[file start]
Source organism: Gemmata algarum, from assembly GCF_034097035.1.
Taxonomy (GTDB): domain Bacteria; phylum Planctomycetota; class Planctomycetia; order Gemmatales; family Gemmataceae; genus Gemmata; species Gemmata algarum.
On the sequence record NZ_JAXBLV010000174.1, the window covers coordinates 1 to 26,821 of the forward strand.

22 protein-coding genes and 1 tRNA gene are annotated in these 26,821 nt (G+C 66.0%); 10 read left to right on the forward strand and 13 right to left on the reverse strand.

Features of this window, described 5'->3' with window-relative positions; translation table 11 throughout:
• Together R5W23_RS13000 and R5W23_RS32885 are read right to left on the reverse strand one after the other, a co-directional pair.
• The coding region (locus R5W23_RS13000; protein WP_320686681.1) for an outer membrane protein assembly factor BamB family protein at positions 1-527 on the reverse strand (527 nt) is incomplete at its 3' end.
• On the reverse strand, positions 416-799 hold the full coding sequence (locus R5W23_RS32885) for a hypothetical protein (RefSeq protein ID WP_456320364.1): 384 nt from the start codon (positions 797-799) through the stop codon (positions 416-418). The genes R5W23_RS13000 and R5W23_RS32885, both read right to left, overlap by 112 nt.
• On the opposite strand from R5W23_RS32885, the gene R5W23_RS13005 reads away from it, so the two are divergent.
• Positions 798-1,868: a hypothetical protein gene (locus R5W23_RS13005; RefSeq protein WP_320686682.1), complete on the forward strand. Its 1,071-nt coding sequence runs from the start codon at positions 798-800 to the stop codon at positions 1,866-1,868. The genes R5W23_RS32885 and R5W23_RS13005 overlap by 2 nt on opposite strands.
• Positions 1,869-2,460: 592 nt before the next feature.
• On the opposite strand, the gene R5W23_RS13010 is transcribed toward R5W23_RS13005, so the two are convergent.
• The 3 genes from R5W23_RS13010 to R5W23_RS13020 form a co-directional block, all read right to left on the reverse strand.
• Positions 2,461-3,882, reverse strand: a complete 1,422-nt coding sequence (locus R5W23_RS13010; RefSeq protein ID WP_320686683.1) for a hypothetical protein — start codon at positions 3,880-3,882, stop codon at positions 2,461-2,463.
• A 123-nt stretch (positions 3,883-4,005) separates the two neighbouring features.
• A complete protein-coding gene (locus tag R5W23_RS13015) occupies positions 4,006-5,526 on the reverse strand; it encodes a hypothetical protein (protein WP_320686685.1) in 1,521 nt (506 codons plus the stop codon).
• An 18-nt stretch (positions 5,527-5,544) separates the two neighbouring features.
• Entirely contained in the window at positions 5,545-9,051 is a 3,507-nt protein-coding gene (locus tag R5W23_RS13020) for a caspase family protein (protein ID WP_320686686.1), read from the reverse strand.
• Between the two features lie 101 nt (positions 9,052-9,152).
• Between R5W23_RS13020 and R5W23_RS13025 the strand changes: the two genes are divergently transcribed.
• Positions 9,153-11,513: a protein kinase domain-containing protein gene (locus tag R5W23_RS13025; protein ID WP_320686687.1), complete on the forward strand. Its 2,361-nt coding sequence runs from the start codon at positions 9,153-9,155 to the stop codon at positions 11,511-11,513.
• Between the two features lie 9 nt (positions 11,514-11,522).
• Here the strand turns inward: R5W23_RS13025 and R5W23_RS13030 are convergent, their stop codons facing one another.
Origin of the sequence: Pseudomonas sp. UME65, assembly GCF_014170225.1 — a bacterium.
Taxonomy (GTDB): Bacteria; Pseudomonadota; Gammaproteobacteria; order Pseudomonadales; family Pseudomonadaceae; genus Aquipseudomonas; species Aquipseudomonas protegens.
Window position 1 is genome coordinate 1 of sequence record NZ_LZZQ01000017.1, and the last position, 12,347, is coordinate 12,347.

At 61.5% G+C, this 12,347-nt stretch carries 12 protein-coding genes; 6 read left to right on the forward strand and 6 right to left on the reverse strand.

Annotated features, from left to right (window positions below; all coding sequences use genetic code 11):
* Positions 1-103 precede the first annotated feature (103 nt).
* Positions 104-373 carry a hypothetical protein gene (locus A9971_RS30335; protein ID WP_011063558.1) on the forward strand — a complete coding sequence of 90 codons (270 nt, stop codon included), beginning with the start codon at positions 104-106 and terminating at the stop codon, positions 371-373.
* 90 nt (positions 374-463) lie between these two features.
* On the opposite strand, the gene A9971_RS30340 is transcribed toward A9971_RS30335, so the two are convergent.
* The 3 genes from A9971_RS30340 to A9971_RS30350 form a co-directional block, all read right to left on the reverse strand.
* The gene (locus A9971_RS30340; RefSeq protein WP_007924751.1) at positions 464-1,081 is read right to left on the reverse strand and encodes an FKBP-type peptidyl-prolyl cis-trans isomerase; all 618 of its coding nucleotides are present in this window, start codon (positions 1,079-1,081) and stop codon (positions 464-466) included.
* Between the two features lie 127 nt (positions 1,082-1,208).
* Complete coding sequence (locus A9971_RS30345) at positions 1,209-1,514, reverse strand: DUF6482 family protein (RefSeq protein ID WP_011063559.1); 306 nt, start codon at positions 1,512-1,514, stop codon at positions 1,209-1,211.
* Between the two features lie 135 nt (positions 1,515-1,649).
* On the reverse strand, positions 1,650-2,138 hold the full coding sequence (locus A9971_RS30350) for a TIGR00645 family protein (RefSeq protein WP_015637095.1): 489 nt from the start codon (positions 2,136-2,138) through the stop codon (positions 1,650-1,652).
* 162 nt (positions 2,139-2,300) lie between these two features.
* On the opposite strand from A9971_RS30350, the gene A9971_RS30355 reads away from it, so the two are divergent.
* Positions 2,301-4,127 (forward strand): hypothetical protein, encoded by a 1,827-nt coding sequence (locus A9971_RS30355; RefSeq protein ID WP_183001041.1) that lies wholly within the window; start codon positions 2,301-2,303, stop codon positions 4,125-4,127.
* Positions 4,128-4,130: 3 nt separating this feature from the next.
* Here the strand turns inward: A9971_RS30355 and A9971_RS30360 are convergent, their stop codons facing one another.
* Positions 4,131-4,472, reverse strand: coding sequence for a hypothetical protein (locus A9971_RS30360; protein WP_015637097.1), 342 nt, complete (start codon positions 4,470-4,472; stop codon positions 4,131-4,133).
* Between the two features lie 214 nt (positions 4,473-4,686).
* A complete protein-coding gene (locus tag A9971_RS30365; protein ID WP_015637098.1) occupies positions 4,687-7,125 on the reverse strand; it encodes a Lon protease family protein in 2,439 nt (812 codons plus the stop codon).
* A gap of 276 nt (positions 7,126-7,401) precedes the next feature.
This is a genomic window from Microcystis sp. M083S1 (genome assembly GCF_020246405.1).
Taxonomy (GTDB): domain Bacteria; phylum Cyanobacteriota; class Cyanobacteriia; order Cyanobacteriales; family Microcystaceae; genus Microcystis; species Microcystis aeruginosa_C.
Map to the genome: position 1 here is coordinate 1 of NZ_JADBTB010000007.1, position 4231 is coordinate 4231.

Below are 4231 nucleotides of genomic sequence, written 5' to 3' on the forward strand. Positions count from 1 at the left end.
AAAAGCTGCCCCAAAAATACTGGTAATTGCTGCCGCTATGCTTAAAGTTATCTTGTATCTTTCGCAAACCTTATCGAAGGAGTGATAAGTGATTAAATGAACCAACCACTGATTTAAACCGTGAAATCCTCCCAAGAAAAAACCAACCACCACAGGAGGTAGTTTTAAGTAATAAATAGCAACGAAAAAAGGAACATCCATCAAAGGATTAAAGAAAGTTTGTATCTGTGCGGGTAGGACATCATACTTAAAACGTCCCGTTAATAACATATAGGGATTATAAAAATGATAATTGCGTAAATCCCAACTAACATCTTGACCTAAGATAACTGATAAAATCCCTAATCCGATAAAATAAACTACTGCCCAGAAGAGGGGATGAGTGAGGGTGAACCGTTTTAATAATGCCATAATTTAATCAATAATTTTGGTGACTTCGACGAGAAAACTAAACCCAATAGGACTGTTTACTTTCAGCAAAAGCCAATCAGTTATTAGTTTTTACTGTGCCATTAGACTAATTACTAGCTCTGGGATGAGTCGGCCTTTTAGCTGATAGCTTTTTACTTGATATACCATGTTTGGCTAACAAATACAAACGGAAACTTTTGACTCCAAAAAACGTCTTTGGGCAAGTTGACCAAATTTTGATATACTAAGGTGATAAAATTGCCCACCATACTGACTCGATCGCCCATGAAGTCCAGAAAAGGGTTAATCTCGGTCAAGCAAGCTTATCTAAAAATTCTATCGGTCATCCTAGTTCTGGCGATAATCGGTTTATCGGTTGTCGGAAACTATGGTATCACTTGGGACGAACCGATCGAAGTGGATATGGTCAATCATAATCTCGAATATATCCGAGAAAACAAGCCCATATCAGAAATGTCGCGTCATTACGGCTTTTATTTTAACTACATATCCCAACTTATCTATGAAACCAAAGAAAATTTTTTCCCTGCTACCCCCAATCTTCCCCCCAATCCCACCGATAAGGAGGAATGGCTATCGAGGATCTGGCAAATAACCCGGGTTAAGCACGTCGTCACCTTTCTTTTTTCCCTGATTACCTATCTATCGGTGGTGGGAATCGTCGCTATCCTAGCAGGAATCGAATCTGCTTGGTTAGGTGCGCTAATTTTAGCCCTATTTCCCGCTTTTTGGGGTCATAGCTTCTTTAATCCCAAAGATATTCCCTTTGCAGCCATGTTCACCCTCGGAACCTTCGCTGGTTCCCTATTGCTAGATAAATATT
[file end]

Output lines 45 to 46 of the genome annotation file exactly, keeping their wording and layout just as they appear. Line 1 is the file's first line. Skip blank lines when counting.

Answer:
* Between the two features lie 214 nt (positions 4,473-4,686).
* A complete protein-coding gene (locus tag A9971_RS30365; protein ID WP_015637098.1) occupies positions 4,687-7,125 on the reverse strand; it encodes a Lon protease family protein in 2,439 nt (812 codons plus the stop codon).